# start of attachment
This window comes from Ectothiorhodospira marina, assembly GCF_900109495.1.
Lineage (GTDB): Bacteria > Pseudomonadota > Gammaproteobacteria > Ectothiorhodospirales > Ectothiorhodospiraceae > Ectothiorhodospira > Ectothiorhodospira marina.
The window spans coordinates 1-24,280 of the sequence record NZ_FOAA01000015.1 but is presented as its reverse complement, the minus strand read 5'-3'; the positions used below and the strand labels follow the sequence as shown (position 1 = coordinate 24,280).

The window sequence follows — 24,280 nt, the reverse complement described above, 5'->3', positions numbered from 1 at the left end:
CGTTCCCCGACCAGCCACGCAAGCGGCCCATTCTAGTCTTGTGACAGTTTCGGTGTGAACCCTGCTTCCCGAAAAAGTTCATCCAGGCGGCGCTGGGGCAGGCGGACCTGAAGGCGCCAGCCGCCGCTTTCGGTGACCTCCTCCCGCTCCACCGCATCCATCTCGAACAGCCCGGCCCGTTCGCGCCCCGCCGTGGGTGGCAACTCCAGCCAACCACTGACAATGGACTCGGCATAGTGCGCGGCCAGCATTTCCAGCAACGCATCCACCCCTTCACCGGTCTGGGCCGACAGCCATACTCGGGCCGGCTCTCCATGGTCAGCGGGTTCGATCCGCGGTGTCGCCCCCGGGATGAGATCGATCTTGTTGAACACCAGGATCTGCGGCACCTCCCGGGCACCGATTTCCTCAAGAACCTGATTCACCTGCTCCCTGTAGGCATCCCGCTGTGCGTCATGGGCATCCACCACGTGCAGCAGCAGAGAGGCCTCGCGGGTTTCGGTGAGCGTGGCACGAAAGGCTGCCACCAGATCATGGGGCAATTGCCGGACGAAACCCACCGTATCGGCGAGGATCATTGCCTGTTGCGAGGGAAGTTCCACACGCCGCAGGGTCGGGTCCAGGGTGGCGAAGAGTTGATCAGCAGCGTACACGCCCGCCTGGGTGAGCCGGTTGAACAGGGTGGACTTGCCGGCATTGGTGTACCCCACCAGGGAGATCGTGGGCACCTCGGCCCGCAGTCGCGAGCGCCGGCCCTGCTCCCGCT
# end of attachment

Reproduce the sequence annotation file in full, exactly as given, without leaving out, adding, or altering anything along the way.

This window comes from Ectothiorhodospira marina, assembly GCF_900109495.1.
Lineage (GTDB): Bacteria > Pseudomonadota > Gammaproteobacteria > Ectothiorhodospirales > Ectothiorhodospiraceae > Ectothiorhodospira > Ectothiorhodospira marina.
The window spans coordinates 1-24,280 of the sequence record NZ_FOAA01000015.1 but is presented as its reverse complement, the minus strand read 5'-3'; the positions used below and the strand labels follow the sequence as shown (position 1 = coordinate 24,280).

The window sequence follows — 24,280 nt, the reverse complement described above, 5'->3', positions numbered from 1 at the left end:
CGTTCCCCGACCAGCCACGCAAGCGGCCCATTCTAGTCTTGTGACAGTTTCGGTGTGAACCCTGCTTCCCGAAAAAGTTCATCCAGGCGGCGCTGGGGCAGGCGGACCTGAAGGCGCCAGCCGCCGCTTTCGGTGACCTCCTCCCGCTCCACCGCATCCATCTCGAACAGCCCGGCCCGTTCGCGCCCCGCCGTGGGTGGCAACTCCAGCCAACCACTGACAATGGACTCGGCATAGTGCGCGGCCAGCATTTCCAGCAACGCATCCACCCCTTCACCGGTCTGGGCCGACAGCCATACTCGGGCCGGCTCTCCATGGTCAGCGGGTTCGATCCGCGGTGTCGCCCCCGGGATGAGATCGATCTTGTTGAACACCAGGATCTGCGGCACCTCCCGGGCACCGATTTCCTCAAGAACCTGATTCACCTGCTCCCTGTAGGCATCCCGCTGTGCGTCATGGGCATCCACCACGTGCAGCAGCAGAGAGGCCTCGCGGGTTTCGGTGAGCGTGGCACGAAAGGCTGCCACCAGATCATGGGGCAATTGCCGGACGAAACCCACCGTATCGGCGAGGATCATTGCCTGTTGCGAGGGAAGTTCCACACGCCGCAGGGTCGGGTCCAGGGTGGCGAAGAGTTGATCAGCAGCGTACACGCCCGCCTGGGTGAGCCGGTTGAACAGGGTGGACTTGCCGGCATTGGTGTACCCCACCAGGGAGATCGTGGGCACCTCGGCCCGCAGTCGCGAGCGCCGGCCCTGCTCCCGCT